There are many employment law firms that take cases only if they have a certain value. Discrimination to them is a business decision. Not us. We will represent employees regardless of whether they are making $100,000 per year or minimum wage. For us, it is not a business decision but a moral decision. “We cannot walk alone. As we walk, we must make the pledge that we shall always march ahead. We cannot turn back.” If you are facing any type of discrimination at work, we will walk with you.
– Brian Spitz
If you feel that you are being discriminated based on your race, whatever race that may be, then call the right attorney. Race discrimination includes being harassed, fired, wrongfully terminated, discriminated against, demoted, wrongfully disciplined, and denied wages. When you call the right attorney to schedule a free and confidential consultation at 866-797-6040, you will meet with a race discrimination lawyer from The Spitz Law Firm who will help you determine the best way to pursue your legal claims.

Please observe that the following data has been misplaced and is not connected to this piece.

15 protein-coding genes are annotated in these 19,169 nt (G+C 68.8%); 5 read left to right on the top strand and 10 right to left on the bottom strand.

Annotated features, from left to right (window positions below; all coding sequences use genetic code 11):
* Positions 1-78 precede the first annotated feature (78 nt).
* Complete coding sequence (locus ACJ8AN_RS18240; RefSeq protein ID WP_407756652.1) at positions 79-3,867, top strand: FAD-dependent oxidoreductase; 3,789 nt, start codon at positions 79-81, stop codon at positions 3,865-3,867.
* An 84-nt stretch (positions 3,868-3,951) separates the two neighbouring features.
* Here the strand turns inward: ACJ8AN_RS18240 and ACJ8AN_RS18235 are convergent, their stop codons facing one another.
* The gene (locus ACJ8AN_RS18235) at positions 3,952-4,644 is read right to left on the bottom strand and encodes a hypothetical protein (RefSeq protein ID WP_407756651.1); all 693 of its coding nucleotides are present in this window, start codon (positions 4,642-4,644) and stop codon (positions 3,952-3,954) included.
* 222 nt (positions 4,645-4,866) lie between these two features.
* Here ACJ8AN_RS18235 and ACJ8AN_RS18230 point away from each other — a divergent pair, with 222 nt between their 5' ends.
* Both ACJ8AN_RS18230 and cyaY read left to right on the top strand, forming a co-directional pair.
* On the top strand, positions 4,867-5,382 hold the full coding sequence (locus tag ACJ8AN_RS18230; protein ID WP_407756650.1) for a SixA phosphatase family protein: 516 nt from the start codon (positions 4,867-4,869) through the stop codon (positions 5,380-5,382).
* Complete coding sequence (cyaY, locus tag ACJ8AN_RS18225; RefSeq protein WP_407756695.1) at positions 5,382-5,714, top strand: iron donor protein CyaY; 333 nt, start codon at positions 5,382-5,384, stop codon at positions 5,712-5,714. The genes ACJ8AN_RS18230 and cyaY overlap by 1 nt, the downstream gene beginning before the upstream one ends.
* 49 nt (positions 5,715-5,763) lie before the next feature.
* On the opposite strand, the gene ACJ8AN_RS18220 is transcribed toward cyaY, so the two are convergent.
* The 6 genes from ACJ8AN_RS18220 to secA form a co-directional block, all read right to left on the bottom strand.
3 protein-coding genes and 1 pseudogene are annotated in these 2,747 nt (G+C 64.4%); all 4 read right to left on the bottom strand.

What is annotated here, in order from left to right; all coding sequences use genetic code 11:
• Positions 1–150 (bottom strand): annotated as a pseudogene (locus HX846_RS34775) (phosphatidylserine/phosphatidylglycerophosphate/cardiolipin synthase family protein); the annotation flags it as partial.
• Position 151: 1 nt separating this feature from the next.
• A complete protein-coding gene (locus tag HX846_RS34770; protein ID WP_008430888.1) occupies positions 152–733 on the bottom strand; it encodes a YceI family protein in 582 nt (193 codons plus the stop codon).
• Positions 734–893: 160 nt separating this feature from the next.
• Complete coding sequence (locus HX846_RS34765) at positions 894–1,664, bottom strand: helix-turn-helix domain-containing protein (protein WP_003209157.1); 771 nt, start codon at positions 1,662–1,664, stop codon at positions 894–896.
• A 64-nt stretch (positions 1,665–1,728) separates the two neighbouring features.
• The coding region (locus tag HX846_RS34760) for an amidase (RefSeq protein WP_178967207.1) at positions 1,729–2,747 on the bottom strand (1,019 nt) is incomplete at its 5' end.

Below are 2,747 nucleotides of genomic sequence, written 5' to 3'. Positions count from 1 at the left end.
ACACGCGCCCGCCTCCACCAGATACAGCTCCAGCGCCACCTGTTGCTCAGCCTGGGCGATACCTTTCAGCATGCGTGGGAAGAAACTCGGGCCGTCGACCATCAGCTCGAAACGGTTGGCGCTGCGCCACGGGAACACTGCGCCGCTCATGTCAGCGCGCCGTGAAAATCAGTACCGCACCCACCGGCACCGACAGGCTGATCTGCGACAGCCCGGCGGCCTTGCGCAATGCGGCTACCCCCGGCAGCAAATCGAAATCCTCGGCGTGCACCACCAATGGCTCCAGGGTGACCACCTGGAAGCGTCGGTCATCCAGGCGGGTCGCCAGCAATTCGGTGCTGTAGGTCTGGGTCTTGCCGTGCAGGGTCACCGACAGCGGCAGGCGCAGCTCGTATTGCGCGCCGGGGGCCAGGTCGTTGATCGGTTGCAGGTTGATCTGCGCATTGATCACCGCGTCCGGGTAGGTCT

The materials available at the top of this race discrimination page and on this employment law website are for informational purposes only and not for the purpose of providing legal advice. If you are still asking: “What should I do …”, “I’m being discriminated against …”, “my boss is discriminating against me because …” or “How do I …”, your best option is to contact an Ohio attorney to obtain advice with respect to race discrimination questions or any particular employment law issue. Use and access to this employment law website or any of the links contained within the site do not create an attorney-client relationship. The legal opinions expressed at or through this site are the opinions of the individual lawyer and may not reflect the opinions of The Spitz Law Firm, attorney Brian Spitz, or any individual attorney.